This approach doesn’t make sense. Nations with stronger economies such as Germany simply can’t shoulder the whole load, and it wouldn’t be prudent for them to try.
The other problem with raising additional debt is that it would be done on a European-wide basis, with every nation contributing proportionately. It’s perverse that some of the weaker nations would be contributing to a vehicle that quite possibly will have to bail them out as well.
The cold, hard reality comes down to Europe either printing money to inflate away its debt or deflating its debt by allowing debtors to default. Because nobody likes the risk involved in deflating debt, Europe is more likely to print money.
But for that solution to work over the long term, they’ll have to create greater fiscal integration in the groin, which will raise a lot of philosophical questions for the Europeans. For example, how much of their sovereignty and national identity are the individual nations willing to concede?
Ben: Are there any bright spots on the continent?
Matthew Benkendorf: This is an exciting time because investors ultimately produce their best returns by buying stocks during such crises. Of course, investors must still do their research to find the best risk-reward scenarios.
Our concentrated portfolio focuses on high-quality companies that have proven track records of profitability and operate in markets with high barriers to entry. I won’t buy a stock simply because it’s been beaten down. I only buy the best, most stable stocks when the prices are right.
At the moment, multinational consumer-staples companies in Europe offer especially attractive valuations. They’ve been consistently profitable and they do a strong business in emerging markets.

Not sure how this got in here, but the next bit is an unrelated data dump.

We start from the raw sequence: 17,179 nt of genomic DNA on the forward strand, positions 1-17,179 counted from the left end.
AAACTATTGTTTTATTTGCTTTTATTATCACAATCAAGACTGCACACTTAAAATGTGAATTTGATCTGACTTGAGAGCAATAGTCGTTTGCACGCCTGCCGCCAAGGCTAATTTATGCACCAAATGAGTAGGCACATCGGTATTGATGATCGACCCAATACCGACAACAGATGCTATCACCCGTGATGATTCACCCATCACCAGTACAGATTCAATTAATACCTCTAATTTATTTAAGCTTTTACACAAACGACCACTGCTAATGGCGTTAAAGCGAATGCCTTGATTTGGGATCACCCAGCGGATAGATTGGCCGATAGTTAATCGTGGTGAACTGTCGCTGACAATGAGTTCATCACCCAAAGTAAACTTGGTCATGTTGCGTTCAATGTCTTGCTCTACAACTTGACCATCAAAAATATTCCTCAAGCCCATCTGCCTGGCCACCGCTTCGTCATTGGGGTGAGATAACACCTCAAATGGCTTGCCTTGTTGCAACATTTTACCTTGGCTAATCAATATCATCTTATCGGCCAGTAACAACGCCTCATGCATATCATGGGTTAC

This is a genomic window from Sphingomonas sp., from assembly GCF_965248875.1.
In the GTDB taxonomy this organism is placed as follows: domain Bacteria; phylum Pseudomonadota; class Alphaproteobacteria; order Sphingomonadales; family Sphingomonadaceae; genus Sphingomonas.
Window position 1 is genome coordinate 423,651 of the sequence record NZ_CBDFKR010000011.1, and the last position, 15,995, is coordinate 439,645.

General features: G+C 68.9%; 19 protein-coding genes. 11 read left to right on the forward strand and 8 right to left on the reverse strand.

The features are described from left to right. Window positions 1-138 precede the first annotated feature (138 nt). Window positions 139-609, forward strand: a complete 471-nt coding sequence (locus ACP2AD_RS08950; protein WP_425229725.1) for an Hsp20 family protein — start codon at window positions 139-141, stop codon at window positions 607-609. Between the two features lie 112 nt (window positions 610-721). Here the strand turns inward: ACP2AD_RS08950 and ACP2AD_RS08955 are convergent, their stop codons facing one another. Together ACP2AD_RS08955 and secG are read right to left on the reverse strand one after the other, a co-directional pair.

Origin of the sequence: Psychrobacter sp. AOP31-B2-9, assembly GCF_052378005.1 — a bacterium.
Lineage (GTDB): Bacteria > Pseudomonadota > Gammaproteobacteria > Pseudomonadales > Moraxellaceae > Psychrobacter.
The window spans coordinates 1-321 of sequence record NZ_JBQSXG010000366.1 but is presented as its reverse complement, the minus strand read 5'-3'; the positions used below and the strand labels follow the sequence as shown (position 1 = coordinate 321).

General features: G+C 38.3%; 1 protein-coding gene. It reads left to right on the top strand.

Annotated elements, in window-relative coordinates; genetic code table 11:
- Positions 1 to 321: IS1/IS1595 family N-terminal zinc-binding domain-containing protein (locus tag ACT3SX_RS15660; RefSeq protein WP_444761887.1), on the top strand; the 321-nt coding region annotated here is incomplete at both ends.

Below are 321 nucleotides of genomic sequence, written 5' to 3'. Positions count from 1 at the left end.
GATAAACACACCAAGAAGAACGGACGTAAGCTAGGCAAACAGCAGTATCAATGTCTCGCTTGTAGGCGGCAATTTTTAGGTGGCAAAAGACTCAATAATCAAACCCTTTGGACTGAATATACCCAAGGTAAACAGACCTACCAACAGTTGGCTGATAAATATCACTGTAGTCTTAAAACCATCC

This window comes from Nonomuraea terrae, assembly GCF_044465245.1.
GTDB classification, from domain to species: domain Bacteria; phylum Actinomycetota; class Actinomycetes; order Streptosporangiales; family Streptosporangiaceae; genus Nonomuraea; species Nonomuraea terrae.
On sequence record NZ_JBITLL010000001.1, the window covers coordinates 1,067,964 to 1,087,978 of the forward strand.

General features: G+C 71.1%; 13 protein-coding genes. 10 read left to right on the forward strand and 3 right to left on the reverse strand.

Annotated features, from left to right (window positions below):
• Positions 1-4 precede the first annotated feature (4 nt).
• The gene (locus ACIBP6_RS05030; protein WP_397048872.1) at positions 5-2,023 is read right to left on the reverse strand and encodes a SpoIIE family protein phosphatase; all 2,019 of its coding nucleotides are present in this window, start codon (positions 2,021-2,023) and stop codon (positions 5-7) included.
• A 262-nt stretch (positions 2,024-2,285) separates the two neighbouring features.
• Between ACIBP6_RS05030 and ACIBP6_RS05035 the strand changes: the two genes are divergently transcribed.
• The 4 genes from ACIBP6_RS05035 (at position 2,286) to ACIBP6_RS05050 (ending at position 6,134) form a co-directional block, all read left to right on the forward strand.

Philip Morris is a Swiss-based business that owns all the international rights to a portfolio of popular brands such as Marlboro cigarettes. It’s a very predictable and stable business that gives all of its excess capital back to shareholders.
The food space also offers a number of opportunities, including Nestle (NSRGY).
In the spirits space, Anheuser-Busch InBev (BUD) throws off a lot of cash, and is very attractive to investors. In addition to its US business, a high proportion of its earnings come from emerging markets. For instance, it has a huge share of the beer market in Brazil.
Diageo (DEO) is the world’s largest spirits maker, boasting a portfolio of some of the best-known brands, including Johnnie Walker and Smirnoff. Similar to Anheuser-Busch InBev, it’s generating significant growth from emerging markets.
There are also some compelling health-care names. Although most pharmaceutical companies have pipeline issues with their portfolios of drugs, there are some opportunities.
Novo Nordisk (NVO) offers the world’s best insulin franchise. Because of this focus, it differs from the typical pharmaceutical company that tries to compete in five or six different therapeutic areas. As an increasing portion of the global population becomes diabetic, Novo Nordisk has great structural long-term business drivers which aren’t going to change any time soon.
Both are global testing and inspection companies. They inspect everything from testing batches of toys exported from China, the soundness of the construction of commercial buildings in France to the quality of grains being exported from Africa.
All those operations capitalize on continued long-term global growth within a highly consolidated industry while maintaining high margins and returns.